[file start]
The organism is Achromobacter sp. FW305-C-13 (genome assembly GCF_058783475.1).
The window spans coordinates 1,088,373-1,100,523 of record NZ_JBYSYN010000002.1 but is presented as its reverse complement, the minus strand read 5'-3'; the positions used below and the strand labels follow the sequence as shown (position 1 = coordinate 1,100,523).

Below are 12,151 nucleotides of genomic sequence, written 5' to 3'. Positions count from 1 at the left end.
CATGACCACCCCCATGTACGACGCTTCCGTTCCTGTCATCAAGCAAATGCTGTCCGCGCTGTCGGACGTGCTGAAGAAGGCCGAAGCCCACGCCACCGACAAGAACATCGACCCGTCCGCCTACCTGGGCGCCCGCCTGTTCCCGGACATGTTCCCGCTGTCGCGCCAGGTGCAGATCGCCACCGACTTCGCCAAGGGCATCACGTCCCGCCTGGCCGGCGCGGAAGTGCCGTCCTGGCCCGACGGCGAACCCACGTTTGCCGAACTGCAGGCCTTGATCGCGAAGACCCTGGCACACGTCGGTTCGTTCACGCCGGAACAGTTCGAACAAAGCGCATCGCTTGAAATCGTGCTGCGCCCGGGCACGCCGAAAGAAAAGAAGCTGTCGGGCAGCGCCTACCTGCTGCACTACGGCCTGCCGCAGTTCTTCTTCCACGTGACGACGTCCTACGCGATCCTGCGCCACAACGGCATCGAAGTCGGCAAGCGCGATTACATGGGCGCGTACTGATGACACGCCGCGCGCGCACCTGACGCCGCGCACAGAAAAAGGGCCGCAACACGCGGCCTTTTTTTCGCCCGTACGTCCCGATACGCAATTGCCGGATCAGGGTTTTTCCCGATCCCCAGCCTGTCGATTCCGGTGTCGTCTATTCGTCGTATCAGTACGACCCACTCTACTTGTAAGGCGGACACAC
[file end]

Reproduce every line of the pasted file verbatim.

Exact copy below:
The organism is Achromobacter sp. FW305-C-13 (genome assembly GCF_058783475.1).
The window spans coordinates 1,088,373-1,100,523 of record NZ_JBYSYN010000002.1 but is presented as its reverse complement, the minus strand read 5'-3'; the positions used below and the strand labels follow the sequence as shown (position 1 = coordinate 1,100,523).

Below are 12,151 nucleotides of genomic sequence, written 5' to 3'. Positions count from 1 at the left end.
CATGACCACCCCCATGTACGACGCTTCCGTTCCTGTCATCAAGCAAATGCTGTCCGCGCTGTCGGACGTGCTGAAGAAGGCCGAAGCCCACGCCACCGACAAGAACATCGACCCGTCCGCCTACCTGGGCGCCCGCCTGTTCCCGGACATGTTCCCGCTGTCGCGCCAGGTGCAGATCGCCACCGACTTCGCCAAGGGCATCACGTCCCGCCTGGCCGGCGCGGAAGTGCCGTCCTGGCCCGACGGCGAACCCACGTTTGCCGAACTGCAGGCCTTGATCGCGAAGACCCTGGCACACGTCGGTTCGTTCACGCCGGAACAGTTCGAACAAAGCGCATCGCTTGAAATCGTGCTGCGCCCGGGCACGCCGAAAGAAAAGAAGCTGTCGGGCAGCGCCTACCTGCTGCACTACGGCCTGCCGCAGTTCTTCTTCCACGTGACGACGTCCTACGCGATCCTGCGCCACAACGGCATCGAAGTCGGCAAGCGCGATTACATGGGCGCGTACTGATGACACGCCGCGCGCGCACCTGACGCCGCGCACAGAAAAAGGGCCGCAACACGCGGCCTTTTTTTCGCCCGTACGTCCCGATACGCAATTGCCGGATCAGGGTTTTTCCCGATCCCCAGCCTGTCGATTCCGGTGTCGTCTATTCGTCGTATCAGTACGACCCACTCTACTTGTAAGGCGGACACAC